April 8 is National Empanada Day, and far be it from me to deny a day meant to celebrate these delightful pastries, savory or sweet. This is more of a kitchen tip than a recipe on how to make semi-homemade empanadas, but I’ve included proportions below as a guideline—though you should feel free to tweak to your liking with different fillings or cutting the dough to different sizes. Whether you’re looking to fool party guests, need a quick potluck dish, or just want to make a snack or appetizer for your family, here’s my cheater’s guide to making empanadas, 30 minutes from start to finish.
Mexico is a very nose-to-tail consumer when it comes to eating animals; like in many other developing countries, and often motivated by economic circumstances in an effort to use the whole animal and not leave much—if any—waste, there are a lot of delicious and unique foods that have come out of this scrappiness. One of these simple delicacies is chicharrón, made of fried pork skins.
This botana, or appetizer, of chicharrón served with salsa verde is very typical in Mexico. Generally, these pork skin cracklings are made by boiling the skin, hanging it to dry, then deep frying it in hot oil until the skin puffs up. They’re by no means a healthy snack, so should be eaten in moderation, but they’re a guilty pleasure worth the indulgence.
They’re not quite the same as processed food pork rinds or pork cracklings you might find in a potato chip-like bag in the supermarket. For that reason, it’s best to buy them from your local carnicería or near the butcher’s counter in any Mexican market.
This post is part of a compensated campaign from Latina Bloggers Connect and Cacique but all opinions and this recipe are my own.
Queso fundido is an easy dish that even the most inexperienced home cook can make. I share this because with the holidays approaching, menu planning can be stressful and even if you’re great in the kitchen, you may have some helping hands that are not. This vegetarian queso fundido with rajas de chile poblano (roasted poblano pepper strips) and mushrooms is super easy and can be doubled, tripled or quadrupled depending on the amount of guests you need to serve. Alongside a basket of warm tortillas—your choice whether they’re corn tortillas or flour tortillas—this appetizer dish will definitely please the crowd. Especially if you’ve got vegetarians on the guest list, you’ll want to make this veggie version of queso fundido along with my queso fundido con chorizo recipe.
If you’re ambitious and have a little extra time on your hands, you can even make your own homemade chorizo. For this vegetarian queso fundido, you’ll need to know how to roast poblano chiles in advance. …
For National Hispanic Heritage Month, we’ve shared three of our favorite Mexican street food recipes with Parade magazine at parade.com. Be sure to check out all the mouth-watering recipes that will give you the urge to make some antojos de la calle in your own kitchen!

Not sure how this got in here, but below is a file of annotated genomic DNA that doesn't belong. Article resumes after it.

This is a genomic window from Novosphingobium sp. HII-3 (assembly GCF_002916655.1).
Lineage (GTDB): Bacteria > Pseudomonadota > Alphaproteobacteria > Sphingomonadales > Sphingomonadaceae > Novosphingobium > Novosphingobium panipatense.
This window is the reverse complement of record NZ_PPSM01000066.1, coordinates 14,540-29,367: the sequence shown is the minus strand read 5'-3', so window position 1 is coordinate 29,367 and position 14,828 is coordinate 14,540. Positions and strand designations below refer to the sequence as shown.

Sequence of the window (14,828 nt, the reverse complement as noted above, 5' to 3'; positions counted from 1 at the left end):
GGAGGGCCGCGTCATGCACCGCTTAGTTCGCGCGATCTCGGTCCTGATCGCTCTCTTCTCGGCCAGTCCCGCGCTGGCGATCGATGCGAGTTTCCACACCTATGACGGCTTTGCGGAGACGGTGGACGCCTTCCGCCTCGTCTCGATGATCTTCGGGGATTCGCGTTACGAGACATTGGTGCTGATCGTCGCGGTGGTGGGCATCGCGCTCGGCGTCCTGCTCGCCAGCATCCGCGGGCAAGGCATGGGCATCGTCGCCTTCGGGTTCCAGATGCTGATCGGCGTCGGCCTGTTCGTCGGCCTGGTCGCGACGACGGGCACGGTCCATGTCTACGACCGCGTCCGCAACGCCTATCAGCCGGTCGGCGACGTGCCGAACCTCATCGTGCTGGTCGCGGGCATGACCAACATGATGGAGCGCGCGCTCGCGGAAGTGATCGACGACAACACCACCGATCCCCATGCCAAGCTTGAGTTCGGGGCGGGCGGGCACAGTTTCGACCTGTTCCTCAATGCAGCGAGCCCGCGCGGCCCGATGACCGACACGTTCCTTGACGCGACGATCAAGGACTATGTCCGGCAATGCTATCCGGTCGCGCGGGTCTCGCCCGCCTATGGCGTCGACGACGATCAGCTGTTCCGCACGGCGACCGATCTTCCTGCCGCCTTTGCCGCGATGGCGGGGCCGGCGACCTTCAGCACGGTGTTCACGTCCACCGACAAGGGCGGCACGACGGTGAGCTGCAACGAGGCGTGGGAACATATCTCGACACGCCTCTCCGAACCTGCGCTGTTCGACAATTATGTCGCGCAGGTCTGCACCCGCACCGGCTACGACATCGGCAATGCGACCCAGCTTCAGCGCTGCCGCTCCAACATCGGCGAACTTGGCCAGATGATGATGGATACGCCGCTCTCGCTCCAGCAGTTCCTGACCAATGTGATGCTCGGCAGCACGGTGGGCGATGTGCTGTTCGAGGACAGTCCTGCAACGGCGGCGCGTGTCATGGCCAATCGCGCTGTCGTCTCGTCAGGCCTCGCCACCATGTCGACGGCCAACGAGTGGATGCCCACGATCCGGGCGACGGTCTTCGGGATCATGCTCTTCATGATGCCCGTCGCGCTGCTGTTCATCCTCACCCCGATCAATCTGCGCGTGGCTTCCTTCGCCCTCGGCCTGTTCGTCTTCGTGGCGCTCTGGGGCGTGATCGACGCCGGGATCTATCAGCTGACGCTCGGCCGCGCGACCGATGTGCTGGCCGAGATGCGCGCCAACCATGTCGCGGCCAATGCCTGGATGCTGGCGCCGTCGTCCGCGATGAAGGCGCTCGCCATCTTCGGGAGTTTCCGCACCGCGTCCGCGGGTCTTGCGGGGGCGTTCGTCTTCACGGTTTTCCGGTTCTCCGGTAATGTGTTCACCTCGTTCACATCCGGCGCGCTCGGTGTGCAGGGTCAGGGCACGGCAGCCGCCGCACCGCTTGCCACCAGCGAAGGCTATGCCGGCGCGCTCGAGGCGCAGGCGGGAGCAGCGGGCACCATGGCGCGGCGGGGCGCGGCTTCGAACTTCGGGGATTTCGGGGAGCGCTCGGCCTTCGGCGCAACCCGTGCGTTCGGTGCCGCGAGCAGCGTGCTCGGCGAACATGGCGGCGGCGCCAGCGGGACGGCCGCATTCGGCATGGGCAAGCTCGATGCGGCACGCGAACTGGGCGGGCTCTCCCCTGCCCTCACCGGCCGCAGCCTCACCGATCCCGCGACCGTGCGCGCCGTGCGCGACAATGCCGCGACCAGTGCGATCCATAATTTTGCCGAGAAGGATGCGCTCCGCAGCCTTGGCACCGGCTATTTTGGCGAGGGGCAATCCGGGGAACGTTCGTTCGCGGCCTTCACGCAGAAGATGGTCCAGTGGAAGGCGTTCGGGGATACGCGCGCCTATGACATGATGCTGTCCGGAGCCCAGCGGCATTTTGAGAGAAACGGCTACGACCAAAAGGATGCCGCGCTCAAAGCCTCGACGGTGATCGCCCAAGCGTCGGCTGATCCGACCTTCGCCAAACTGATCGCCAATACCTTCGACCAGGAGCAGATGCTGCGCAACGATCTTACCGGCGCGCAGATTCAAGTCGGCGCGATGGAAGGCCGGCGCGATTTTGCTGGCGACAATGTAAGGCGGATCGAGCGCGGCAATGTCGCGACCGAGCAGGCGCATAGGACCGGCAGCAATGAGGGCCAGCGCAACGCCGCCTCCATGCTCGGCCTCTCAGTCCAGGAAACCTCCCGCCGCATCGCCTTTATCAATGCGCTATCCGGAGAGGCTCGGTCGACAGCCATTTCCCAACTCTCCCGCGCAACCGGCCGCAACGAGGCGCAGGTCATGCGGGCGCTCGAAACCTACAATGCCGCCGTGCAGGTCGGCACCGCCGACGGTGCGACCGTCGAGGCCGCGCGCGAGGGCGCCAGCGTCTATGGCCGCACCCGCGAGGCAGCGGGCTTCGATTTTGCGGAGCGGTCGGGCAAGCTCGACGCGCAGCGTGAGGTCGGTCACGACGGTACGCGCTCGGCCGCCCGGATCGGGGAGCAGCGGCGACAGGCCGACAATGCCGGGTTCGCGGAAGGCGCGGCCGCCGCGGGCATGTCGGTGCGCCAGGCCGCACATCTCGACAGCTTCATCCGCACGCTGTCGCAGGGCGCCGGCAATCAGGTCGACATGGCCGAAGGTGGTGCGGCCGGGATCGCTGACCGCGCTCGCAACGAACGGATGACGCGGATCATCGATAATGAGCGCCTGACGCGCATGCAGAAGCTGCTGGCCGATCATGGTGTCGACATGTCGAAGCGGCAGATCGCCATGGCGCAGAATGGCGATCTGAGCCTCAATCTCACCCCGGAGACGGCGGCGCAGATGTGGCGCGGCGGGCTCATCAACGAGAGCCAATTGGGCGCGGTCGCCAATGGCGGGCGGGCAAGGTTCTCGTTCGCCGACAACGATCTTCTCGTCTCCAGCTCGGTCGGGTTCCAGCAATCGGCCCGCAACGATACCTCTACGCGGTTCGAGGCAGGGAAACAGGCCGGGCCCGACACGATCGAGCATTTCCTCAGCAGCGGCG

Recently, parade.com has also shared other recipes from The Other Side of The Tortilla:
- 17 Unique Avocado Recipes Plus Avocado Prep Made Easy features our guacahummus recipe
- Mango, Passion Fruit, Coconut and More: 10 Exotic Popsicle Recipes features our mango and peach paletas
- 12 Yummy Ways to Enjoy Poblanos features our arroz poblano and alambre de la patrona recipes
- Mango Madness with 21 Recipes features our guacamole with mango and pomegranate recipe
- 23 Easy Back-to-School Latin-Inspired Dinner Recipes features our filete de res a la Chiapaneca recipe
- 12 Latin American Bean Recipes features our frijoles charros recipe
Be sure to check them out to discover lots of great recipes from us and others! Happy Wednesday!
Watermelon and red prickly pears are one of my favorite fruit flavor pairings. This summer I’ve been making a combination agua fresca with both flavors, and I started modifying my agua fresca recipe to turn them into paletas (er… Zokuletas). While mixing them together and pouring straight into my Zoku Quick Pop Maker for a quick and tasty treat, I found that I enjoy them much more when they look pretty too. I love making these layered pops for a refreshing snack on a hot day.
If you don’t have the Zoku Quick Pop Maker, you can also use a popsicle mold with 2-ounce pops (affiliate links to El Mercadito, The Other Side of The Tortilla’s Amazon aStore); you’ll just have to wait longer for the layers to freeze before you can add another layer….
Paletas are a serious weakness of mine. All summer, I’ve been testing dozens of flavors and the hardest part is always waiting for them to freeze. That’s why when several friends were telling me about the Zoku Quick Pop Maker, I knew I had to get one. Make single-serve popsicles with three different flavors at once? A dream. Do it in 7-10 minutes? Even better! I’ve been playing with it all summer and I’m finally ready to start sharing some of my tasty creations using this fun kitchen tool.
This post includes affiliate links to all the products used to make this recipe, which are available in El Mercadito, my Amazon aStore.
I’ve been experimenting with so many flavors, that I wanted to try something very classic and simple, similar to my mango con chile paletas recipe that I shared here a few summers ago. I can’t seem to eat enough mango this year, and I brought back a bottle of chamoy from Mexico when we visited earlier this summer. This recipe is similar to a mangonada or chamoyada, just blended together and frozen in paleta-form—but you’ll definitely recognize this classic Mexican flavor combination. I’ve started calling my Mexi popsicles made in my Zoku machine “Zokuletas” (insert cheesy grin here). Let’s see if we can make it catch on!…